UK holds emergency meeting on new nerve agent case 

Home Secretary Sajid Javid will be chairing the talks in London, as counter-terrorism police lead an investigation into the incident in Amesbury, a village in southwest England.

Published: 05th July 2018 11:20 AM  |   Last Updated: 05th July 2018 11:20 AM   |  A+A-

Investigators in protective clothing prepare to move an ambulance at the South Western Ambulance Service station in Harnham, near Salisbury, England, as police and members of the armed forces probe the suspected nerve agent attack on Russian spy double agent Sergei Skripal, Saturday March 10, 2018. | AP

By PTI

LONDON: Britain is holding an emergency cabinet meeting on today over a couple who were left critically ill after being exposed to the same nerve agent used on a former Russian spy earlier this year.

Home Secretary Sajid Javid will be chairing the talks in London, as counter-terrorism police lead an investigation into the incident in Amesbury, a village in southwest England.

The village is close to the city of Salisbury, where former double agent Sergei Skripal and his daughter Yulia were found slumped on a bench on March 4 in an incident that sparked a diplomatic crisis with Russia.

"The possibility that these two investigations might be linked is clearly a line of enquiry for us," said Neil Basu, head of Britain's counter-terrorism police force.

Police on Wednesday said that tests at Britain's Porton Down defence laboratory had confirmed that the substance was Novichok, which Britain says is a Soviet-made military grade nerve agent.

"The priority for the investigation team now is to establish how these two people have come into contact with this nerve agent," Basu said.

"We have no idea what may have contained the nerve agent at this time," he said, urging members of the public not to pick anything up if they did not know what it was.

The police chief said it was the same nerve agent used against the Skripals but "whether we can ever tell if it's the same batch will be up to scientists to determine".

Basu said there was no evidence to suggest that the man and the woman, named locally as Charlie Rowley and Dawn Sturgess, "were targeted in any way".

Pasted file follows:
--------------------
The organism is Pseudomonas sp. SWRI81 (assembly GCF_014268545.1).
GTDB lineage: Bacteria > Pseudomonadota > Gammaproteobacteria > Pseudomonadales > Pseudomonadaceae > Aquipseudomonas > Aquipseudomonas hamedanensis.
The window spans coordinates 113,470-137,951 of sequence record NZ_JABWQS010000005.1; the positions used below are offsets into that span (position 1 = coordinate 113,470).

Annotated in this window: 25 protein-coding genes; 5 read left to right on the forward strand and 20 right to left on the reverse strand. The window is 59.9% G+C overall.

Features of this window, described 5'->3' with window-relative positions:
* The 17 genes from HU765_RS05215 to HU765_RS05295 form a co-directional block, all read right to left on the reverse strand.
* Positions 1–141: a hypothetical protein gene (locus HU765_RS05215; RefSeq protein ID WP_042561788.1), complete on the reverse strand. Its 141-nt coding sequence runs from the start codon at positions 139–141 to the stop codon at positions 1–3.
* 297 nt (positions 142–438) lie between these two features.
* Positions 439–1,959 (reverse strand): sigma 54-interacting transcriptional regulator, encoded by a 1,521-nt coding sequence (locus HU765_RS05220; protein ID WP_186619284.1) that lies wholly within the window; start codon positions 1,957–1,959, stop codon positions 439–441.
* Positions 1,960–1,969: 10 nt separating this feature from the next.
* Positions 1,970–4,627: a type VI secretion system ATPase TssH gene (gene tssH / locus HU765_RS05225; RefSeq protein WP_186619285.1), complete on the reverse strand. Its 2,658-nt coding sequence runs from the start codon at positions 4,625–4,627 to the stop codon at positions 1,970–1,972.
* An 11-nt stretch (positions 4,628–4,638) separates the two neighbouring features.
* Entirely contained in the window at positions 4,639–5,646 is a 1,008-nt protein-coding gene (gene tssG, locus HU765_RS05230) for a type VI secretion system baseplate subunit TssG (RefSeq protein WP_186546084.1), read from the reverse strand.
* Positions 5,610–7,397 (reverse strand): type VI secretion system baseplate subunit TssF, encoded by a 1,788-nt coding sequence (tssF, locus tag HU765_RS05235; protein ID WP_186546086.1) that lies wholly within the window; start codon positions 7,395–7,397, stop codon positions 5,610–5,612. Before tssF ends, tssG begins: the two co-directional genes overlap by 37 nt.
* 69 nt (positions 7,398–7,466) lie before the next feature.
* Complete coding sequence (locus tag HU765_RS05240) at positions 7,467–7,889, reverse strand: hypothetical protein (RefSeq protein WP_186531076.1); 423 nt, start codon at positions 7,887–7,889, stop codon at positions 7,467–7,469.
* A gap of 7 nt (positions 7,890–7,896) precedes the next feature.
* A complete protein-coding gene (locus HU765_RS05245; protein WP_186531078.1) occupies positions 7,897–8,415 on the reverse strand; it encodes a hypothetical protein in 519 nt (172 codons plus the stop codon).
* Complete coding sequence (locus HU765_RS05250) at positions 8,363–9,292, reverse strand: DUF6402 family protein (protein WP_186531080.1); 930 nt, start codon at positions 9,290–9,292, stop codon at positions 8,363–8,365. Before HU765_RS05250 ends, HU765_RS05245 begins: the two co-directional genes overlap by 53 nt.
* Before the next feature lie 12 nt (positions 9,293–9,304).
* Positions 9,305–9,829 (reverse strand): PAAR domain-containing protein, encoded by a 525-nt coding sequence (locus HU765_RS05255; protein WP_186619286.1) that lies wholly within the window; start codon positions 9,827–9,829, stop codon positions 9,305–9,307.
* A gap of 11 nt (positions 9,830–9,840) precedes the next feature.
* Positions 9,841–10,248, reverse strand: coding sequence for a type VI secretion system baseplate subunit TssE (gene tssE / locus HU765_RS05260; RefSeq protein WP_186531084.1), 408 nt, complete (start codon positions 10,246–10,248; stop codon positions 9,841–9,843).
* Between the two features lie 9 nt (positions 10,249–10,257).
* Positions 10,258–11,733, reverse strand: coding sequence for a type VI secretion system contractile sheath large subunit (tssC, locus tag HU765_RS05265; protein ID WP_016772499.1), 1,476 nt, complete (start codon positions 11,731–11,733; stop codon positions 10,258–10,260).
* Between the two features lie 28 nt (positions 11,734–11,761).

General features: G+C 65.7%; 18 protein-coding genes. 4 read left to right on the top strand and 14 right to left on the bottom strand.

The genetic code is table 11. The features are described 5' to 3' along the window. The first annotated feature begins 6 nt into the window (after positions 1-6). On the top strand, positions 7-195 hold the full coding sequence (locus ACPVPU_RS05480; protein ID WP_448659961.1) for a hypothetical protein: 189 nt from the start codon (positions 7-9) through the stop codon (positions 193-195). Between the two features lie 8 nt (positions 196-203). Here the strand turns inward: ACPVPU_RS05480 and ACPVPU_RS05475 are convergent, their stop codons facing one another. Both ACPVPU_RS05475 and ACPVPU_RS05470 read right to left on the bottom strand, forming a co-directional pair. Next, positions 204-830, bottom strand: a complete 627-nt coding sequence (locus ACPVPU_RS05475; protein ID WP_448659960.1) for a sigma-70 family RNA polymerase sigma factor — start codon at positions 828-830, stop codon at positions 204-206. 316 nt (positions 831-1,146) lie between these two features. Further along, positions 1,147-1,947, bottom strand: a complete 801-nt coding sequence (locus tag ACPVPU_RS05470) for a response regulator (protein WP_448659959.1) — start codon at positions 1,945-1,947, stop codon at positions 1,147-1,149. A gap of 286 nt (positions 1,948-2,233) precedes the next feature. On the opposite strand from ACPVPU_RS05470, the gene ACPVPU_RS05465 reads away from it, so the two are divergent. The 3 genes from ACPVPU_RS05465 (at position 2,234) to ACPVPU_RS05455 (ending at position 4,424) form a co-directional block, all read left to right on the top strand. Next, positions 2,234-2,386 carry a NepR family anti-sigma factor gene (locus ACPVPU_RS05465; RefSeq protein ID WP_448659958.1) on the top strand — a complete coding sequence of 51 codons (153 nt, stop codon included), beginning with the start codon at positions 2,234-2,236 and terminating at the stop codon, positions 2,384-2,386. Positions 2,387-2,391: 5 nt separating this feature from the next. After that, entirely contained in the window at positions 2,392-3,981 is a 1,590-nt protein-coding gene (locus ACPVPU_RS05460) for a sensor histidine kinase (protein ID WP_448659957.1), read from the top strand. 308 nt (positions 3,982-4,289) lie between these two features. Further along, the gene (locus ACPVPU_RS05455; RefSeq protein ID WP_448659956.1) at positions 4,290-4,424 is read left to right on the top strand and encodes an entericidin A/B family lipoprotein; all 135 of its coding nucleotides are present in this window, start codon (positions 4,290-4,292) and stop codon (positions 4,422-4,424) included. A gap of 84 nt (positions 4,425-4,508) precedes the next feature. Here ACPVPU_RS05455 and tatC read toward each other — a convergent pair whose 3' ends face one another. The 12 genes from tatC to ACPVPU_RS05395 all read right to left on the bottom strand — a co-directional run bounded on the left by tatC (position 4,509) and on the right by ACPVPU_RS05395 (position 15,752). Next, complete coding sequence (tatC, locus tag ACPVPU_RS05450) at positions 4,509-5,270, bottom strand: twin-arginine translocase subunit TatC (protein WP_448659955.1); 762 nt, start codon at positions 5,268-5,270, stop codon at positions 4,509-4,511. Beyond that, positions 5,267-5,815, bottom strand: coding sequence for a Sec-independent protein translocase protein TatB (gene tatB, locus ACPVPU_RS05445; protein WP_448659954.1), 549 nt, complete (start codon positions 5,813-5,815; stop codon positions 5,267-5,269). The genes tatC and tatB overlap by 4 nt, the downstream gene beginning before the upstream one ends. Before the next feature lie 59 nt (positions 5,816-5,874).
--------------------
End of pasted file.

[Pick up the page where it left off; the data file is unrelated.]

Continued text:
Basu said there was no evidence the man and the woman had "recently visited any of the sites that were decontaminated" after the poisoning of the Skripals.

"This remains a low risk to the general public," he said.

"We're satisfied that if anyone was exposed to that level of nerve agent by now they would be showing symptoms.

" The 44-year-old woman collapsed first and an ambulance was called at around 0915 GMT, while the 45-year-old man fell ill later and an ambulance was called at 1430 GMT to the same house in Amesbury.

Police had initially assumed that the two had consumed contaminated drugs.

But samples from both patients were sent to Porton Down on Monday "due to concern over the symptoms the man and woman were displaying," Basu said.

Both are still in a critical condition and are at Salisbury District Hospital -- the same facility where the Skripals were treated.

Local man Sam Hobson, 29, told AFP he was a friend of the pair and said he saw the man fall ill.

"He was sweating loads, dribbling, and you couldn't speak to him, he was making funny noises and he was rocking backwards and forwards," Hobson said.

"It's like he was in another world.

" In Salisbury, local residents said they were "shocked" that their quiet area was again hitting the headlines.

"I was shocked to hear that something had happened so soon after the last contamination scare," Patrick Hillman, 70, told AFP.

The Skripal poisoning "really affected business and life in general in Salisbury" in recent months, he said.

"It is a bit of a scare," said John Reid, 84.

Police launched two helplines for those worried about possible contamination.

"We cannot underestimate the impact the shocking news of a second major incident in this part of our county in such a short space of time will have," Wiltshire Police Chief Constable Kier Pritchard said in a statement.

Police called for calm but also said that anyone who had visited any of the five sites that the man and the woman went to on Friday and Saturday should wash clothing worn at the time and wipe down personal items.

The sites, which have now been cordoned off, are a park and a homeless hostel in Salisbury, as well as a pharmacy, a church and the house in Amesbury.

Local resident Natalie Smyth, 27, told AFP she saw fire engines and ambulances arrive at the house on Saturday.

"They shut the road.

They said it was a chemical incident and then that it was drug-related.

"It is so strange, it is such a quiet place," she said, indicating that the emergency services personnel were wearing protective suits.

The police said local residents should expect to see officers in protective suits at "a number of sites" in the coming days.

Skripal, 67, and his 33-year-old daughter Yulia, who was visiting from Moscow, were treated for an extended period of time before being released from hospital.

A police officer who came to their aid, Nick Bailey, was also taken to hospital.

The police said they suspected the nerve agent may have been smeared on a front door handle in liquid form.

Moscow has rejected British accusations of involvement in the Skripal poisoning, which sparked a diplomatic crisis that saw Russia and the West expelling dozens of diplomats in tit-for-tat moves.

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